But, if we can’t even get the geometry to convert from a Brep to a Mesh, we’re pretty certainly going to have issues getting it to another format like Radiance. It’s also worth noting that the file you sent me in the PM is over half a GB and this is around the maximum file size for a .3dm file that I’m usually comfortable working at (beyond that the frame rates can get really slow and I usually find it more practical to split the content between multiple .3dm files). So it may be worth keeping in mind that you’re operating a bit beyond what I would consider the recommended range of file size.
@wim I just send you the file through your upload page as requested. I just sent the entire model for good measure. Note that the frames are placed under this layer.
The entire geometry is exported from Revit using Rhino.Inside, so I am aware that the detail level is fairly high, but I have used this workflow multiple times before, and though the script usually is slow, it has never crashed like this before. As mentioned early, I have removed doorknops etc. to clean the model a little.
@chris it is interesting that you say this, because this might be the lightest model I’ve worked with in the last two years Previous models were usually in the range between 850-600 MB. That being said, I have for a long time been aware, that I need to find a way to clean the models. It is ALWAYS the frames that take most space and makes the most trouble, but considering to split the model is probably an easier and more practical solution I guess. So thanks for the tip!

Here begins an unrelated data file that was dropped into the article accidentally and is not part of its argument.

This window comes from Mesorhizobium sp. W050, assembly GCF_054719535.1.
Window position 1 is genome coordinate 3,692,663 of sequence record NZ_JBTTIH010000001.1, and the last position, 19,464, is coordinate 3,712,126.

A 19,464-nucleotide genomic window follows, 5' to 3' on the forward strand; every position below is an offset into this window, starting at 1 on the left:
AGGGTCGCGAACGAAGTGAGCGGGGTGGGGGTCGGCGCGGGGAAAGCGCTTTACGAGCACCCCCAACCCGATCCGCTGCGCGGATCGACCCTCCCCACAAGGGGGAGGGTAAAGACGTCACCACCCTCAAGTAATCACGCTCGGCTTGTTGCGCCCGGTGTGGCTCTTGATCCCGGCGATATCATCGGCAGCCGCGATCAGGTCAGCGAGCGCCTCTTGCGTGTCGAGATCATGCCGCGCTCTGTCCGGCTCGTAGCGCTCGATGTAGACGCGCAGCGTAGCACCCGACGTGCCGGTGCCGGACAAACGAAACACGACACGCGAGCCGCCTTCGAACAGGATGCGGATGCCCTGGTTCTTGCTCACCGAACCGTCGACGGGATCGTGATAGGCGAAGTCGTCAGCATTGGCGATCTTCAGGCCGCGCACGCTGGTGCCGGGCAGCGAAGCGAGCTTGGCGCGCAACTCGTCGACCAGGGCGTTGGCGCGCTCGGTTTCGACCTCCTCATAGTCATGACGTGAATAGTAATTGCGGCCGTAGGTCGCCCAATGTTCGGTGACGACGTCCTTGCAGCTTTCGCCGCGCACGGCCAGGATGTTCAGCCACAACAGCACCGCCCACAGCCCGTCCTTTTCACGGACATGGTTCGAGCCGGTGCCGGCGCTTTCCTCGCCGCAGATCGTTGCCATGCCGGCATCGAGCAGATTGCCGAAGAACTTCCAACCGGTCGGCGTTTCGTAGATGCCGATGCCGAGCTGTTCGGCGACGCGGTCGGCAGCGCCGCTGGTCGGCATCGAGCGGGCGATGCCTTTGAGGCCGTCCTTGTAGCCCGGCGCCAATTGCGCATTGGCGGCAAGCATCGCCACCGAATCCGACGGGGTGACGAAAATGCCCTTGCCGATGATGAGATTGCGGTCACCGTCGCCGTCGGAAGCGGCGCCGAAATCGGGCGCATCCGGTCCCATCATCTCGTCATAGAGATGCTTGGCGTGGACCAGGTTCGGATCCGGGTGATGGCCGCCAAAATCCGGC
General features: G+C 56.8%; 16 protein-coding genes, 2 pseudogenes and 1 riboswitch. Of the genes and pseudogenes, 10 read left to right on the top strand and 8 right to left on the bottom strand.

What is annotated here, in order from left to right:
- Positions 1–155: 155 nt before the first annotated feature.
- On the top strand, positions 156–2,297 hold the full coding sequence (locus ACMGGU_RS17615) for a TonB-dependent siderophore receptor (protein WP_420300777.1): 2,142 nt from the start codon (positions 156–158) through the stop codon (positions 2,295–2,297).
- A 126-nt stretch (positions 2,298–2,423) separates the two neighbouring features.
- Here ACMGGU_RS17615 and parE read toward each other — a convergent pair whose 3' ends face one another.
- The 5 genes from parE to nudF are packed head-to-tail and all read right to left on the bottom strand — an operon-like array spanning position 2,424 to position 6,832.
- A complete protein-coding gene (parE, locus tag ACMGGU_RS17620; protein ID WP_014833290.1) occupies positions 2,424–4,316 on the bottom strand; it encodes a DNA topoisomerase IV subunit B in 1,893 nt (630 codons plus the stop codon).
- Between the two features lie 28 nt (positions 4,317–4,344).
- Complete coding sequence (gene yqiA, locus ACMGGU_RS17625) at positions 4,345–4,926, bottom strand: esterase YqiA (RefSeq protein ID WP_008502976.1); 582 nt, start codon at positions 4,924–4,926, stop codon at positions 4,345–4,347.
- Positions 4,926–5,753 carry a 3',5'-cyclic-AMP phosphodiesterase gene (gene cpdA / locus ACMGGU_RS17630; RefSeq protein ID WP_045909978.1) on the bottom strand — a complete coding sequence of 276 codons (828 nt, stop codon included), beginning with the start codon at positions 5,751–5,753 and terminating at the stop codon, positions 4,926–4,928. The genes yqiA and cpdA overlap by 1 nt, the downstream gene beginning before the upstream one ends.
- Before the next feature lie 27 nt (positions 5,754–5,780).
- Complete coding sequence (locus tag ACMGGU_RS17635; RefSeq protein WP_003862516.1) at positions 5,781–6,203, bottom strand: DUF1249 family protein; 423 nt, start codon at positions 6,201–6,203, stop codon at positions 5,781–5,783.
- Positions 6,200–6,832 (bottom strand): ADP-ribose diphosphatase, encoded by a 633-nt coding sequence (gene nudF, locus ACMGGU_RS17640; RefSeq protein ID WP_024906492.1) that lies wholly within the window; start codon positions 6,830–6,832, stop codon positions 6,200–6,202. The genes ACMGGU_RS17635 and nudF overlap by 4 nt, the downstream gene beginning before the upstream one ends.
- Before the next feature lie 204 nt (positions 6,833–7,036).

Haven’t looked into the shade mesh object, but I think I’ve found a big sinner.
Last week I worked on another project, where I experienced that grasshopper would freeze for more than 3 hours before I closed Rhino manually. It didn’t shut down like this other project, but freezing is just about as annoying. After using many hours on simplifying the model, I realized that the profiler on my HB Visualize by Type component had been super slow. I use it to visualize the imported geometry and make sure that the Rhino geometry has been imported correctly to grasshopper.
I disabled the component and then I restarted the grasshopper script for good measure. Next time, it took me about a minute to create the HB model.
I haven’t looked into the code of the component, but my guess is that is does a lot of checks that looks at each single surface in the model, which makes the model super heavy - especially if there are window or skylight families from Revit - as they are complex.
The new ShadeMesh object will definitely help this case, both in creating the HB objects faster and for visualizing them with the Visualize by Type component.
@MarkLabrosse , have you tried updating to the latest development version with the LB Versioner and then using the latest HB Shade component to create your Honeybee objects by plugging a mesh into the component? There’s a new workflow under the hood for this case that removes a lot of overhead when you have particularly detailed geometry and you are primarily intending to use the geometry in Radiance workflows.